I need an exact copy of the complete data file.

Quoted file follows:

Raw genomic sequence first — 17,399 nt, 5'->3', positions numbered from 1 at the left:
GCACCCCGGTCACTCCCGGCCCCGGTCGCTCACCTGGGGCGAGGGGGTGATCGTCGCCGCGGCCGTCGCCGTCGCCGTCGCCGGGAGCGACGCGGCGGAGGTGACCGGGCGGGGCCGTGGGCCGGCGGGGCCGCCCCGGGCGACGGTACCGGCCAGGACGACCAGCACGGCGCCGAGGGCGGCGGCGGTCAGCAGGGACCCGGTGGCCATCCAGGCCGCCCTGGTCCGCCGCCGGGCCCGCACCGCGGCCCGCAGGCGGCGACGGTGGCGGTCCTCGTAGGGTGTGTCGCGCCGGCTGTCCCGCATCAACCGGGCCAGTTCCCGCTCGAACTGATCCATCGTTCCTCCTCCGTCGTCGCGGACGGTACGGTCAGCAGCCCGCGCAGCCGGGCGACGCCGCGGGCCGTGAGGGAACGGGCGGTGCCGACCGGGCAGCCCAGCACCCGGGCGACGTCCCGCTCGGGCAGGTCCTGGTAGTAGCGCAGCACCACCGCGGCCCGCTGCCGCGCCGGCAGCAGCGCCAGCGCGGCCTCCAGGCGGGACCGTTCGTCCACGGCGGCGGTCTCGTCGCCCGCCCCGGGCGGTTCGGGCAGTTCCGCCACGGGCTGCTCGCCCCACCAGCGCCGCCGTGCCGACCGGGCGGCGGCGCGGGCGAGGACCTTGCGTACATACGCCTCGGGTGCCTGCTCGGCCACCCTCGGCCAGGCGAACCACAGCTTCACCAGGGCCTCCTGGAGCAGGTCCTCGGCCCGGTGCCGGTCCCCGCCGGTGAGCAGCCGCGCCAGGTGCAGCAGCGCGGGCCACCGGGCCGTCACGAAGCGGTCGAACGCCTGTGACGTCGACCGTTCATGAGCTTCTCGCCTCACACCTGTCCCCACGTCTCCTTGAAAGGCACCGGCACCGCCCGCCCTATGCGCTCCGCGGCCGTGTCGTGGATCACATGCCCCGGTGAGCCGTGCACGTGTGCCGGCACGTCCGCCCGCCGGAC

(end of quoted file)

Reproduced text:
Raw genomic sequence first — 17,399 nt, 5'->3', positions numbered from 1 at the left:
GCACCCCGGTCACTCCCGGCCCCGGTCGCTCACCTGGGGCGAGGGGGTGATCGTCGCCGCGGCCGTCGCCGTCGCCGTCGCCGGGAGCGACGCGGCGGAGGTGACCGGGCGGGGCCGTGGGCCGGCGGGGCCGCCCCGGGCGACGGTACCGGCCAGGACGACCAGCACGGCGCCGAGGGCGGCGGCGGTCAGCAGGGACCCGGTGGCCATCCAGGCCGCCCTGGTCCGCCGCCGGGCCCGCACCGCGGCCCGCAGGCGGCGACGGTGGCGGTCCTCGTAGGGTGTGTCGCGCCGGCTGTCCCGCATCAACCGGGCCAGTTCCCGCTCGAACTGATCCATCGTTCCTCCTCCGTCGTCGCGGACGGTACGGTCAGCAGCCCGCGCAGCCGGGCGACGCCGCGGGCCGTGAGGGAACGGGCGGTGCCGACCGGGCAGCCCAGCACCCGGGCGACGTCCCGCTCGGGCAGGTCCTGGTAGTAGCGCAGCACCACCGCGGCCCGCTGCCGCGCCGGCAGCAGCGCCAGCGCGGCCTCCAGGCGGGACCGTTCGTCCACGGCGGCGGTCTCGTCGCCCGCCCCGGGCGGTTCGGGCAGTTCCGCCACGGGCTGCTCGCCCCACCAGCGCCGCCGTGCCGACCGGGCGGCGGCGCGGGCGAGGACCTTGCGTACATACGCCTCGGGTGCCTGCTCGGCCACCCTCGGCCAGGCGAACCACAGCTTCACCAGGGCCTCCTGGAGCAGGTCCTCGGCCCGGTGCCGGTCCCCGCCGGTGAGCAGCCGCGCCAGGTGCAGCAGCGCGGGCCACCGGGCCGTCACGAAGCGGTCGAACGCCTGTGACGTCGACCGTTCATGAGCTTCTCGCCTCACACCTGTCCCCACGTCTCCTTGAAAGGCACCGGCACCGCCCGCCCTATGCGCTCCGCGGCCGTGTCGTGGATCACATGCCCCGGTGAGCCGTGCACGTGTGCCGGCACGTCCGCCCGCCGGAC